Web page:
Fla. program to educate elderly about HIV and AIDS


TAMPA, Fla. -- Tom Liberti tells a story that puts a new face on the AIDS epidemic.

About two years ago, Liberti, chief of the Florida Department of Health's Bureau of HIV and AIDS, attended a community meeting on AIDS in Miami. There, two people stood up -- a 75-year-old man and an 85-year-old woman.

Both announced to the mostly older audience that they had the human immunodeficiency virus, which causes acquired immune deficiency syndrome. They'd contracted it through sexual activity.

"From that point on, you could hear a pin drop in the room," Liberti said.

He and other state officials gathered this past week at the University of South Florida in Tampa to announce a state program designed to educate older Floridians about HIV and AIDS.

Among the myths they attempted to dispel: that AIDS is an affliction of the young, and the activities that transmit HIV -- sex and intravenous drug abuse -- are exclusively linked to youth.

"The HIV virus doesn't care how old you are," said E. Bentley Lipscomb, secretary of the state Department of Elder Affairs. "Anyone, even great-grandparents, can be infected. A virus does not respect its elders."

The program, called Senior HIV and AIDS Prevention Education, or SHAPE, is a joint project of the Department of Elder Affairs and the Florida Department of Health. It will use advertisements, community outreach and peer counselors to educate people 50 and older about HIV and AIDS.

Hidden virus

Initially, SHAPE will operate only in Hillsborough County, which includes Tampa. But a spokeswoman for the Department of Health said the agency has asked the Legislature for $275,000 to broaden AIDS education efforts among seniors in the state's five most populous counties, where the epidemic is most prevalent. Throughout the state, brochures and other materials directed toward seniors are available to Health Department educators, Liberti said.

Statewide, the fastest-growing group of new HIV cases is among people older than 50, according to the Department of Elder Affairs. Of the state's 67,282 cumulative AIDS cases, 8,409 -- or 12.5 percent -- involved people 50 and older.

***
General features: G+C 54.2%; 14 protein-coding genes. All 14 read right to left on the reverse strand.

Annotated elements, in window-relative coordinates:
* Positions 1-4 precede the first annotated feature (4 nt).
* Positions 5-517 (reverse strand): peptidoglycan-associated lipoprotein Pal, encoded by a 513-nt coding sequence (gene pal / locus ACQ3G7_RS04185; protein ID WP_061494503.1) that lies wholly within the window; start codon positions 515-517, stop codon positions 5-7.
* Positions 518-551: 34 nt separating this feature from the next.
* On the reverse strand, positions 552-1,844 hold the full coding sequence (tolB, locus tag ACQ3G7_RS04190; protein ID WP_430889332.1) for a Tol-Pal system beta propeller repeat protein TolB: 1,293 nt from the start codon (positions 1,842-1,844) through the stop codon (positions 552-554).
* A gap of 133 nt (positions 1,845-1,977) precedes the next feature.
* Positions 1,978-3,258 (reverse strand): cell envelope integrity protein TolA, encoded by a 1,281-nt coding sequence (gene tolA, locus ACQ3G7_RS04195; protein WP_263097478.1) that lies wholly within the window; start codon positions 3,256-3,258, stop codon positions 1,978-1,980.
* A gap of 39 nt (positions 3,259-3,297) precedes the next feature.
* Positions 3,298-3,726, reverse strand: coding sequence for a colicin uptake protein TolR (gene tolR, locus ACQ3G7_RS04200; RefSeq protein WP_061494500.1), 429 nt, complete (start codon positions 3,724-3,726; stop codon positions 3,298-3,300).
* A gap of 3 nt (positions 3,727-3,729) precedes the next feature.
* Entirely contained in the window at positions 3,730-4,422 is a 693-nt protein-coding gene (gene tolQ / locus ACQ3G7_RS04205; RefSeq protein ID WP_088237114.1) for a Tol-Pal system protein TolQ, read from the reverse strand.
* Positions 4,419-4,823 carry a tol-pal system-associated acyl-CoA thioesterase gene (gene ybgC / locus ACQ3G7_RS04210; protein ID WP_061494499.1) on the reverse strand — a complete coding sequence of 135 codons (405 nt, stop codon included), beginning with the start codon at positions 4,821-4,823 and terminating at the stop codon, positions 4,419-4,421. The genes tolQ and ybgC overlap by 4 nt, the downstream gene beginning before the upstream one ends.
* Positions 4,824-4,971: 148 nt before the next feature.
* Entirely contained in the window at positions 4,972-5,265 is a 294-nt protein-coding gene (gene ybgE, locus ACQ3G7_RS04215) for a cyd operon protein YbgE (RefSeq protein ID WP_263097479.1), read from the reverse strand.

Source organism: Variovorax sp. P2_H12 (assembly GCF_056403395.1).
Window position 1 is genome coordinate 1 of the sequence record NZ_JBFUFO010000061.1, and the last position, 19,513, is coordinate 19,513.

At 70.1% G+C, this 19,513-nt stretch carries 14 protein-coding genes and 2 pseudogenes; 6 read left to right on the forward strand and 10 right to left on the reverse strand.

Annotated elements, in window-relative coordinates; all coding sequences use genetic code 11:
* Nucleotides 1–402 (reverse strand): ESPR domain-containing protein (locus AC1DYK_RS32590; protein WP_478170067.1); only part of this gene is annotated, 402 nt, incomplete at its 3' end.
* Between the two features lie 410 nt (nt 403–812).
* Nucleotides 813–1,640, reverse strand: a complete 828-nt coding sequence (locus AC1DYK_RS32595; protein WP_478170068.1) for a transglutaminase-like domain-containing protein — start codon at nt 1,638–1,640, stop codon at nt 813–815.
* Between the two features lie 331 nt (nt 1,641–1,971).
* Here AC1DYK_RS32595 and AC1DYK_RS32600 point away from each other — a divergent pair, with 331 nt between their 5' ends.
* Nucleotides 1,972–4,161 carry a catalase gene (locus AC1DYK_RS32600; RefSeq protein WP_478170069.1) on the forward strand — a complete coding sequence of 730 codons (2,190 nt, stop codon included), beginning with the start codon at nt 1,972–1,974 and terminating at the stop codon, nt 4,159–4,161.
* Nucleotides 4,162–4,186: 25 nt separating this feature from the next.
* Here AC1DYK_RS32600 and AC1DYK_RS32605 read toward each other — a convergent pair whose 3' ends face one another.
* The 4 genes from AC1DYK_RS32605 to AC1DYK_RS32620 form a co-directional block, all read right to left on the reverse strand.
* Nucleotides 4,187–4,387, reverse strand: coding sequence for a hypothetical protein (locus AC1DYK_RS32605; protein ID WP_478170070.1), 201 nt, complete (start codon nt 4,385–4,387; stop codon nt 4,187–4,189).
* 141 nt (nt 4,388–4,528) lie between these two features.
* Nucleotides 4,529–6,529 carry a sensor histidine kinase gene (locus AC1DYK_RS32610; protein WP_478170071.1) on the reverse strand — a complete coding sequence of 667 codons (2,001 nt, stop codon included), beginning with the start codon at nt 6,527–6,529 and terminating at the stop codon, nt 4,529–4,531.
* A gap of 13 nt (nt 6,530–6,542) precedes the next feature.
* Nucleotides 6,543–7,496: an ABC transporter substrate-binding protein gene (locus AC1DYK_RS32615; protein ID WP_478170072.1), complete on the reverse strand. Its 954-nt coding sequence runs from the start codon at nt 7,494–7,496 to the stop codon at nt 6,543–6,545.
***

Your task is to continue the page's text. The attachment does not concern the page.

Not all older patients were infected late in life. The AIDS virus can remain hidden, and those it infects can have no symptoms for many years. Some contracted the virus in their younger years and didn't know it.

Changing attitudes

It's a mistake to assume that older people don't indulge in risky activity -- a mistake that even government epidemiologists make.

Lipscomb said the state has had to wrangle with the federal Centers for Disease Control and Prevention regarding the administration of health surveys, for example. He said CDC surveyors were previously told not to question people older than 55 about sexual practices, because they might upset participants.

Those attitudes, Lipscomb said, indicate a bias against older people.

"I'm over 55. I haven't given up sex. And I don't think most of the elders in this state have either," he said. "Who do they think is buying all this Viagra?"

Education efforts

To help educate seniors about HIV, the state has printed posters showing a gray-haired man and woman in bed together. Bearing the legend "Sex is not only for the young," the posters urge readers to get tested for HIV.

They will be distributed to senior service centers, condo associations and other groups that work with SHAPE, said Edith Ellerson, project coordinator.

SHAPE will recruit and train peer counselors -- older people who have HIV or AIDS -- to discuss the illness with older audiences. Such audiences are more likely to listen to people of a similar age, officials said.

Ellerson said SHAPE is working with focus groups to determine what services seniors feel they need.

SHAPE has a $35,000 budget, shared between the Department of Elder Affairs and the Department of Health. A larger state-funded program serves seniors in Broward County.

Pub Date: 8/02/98

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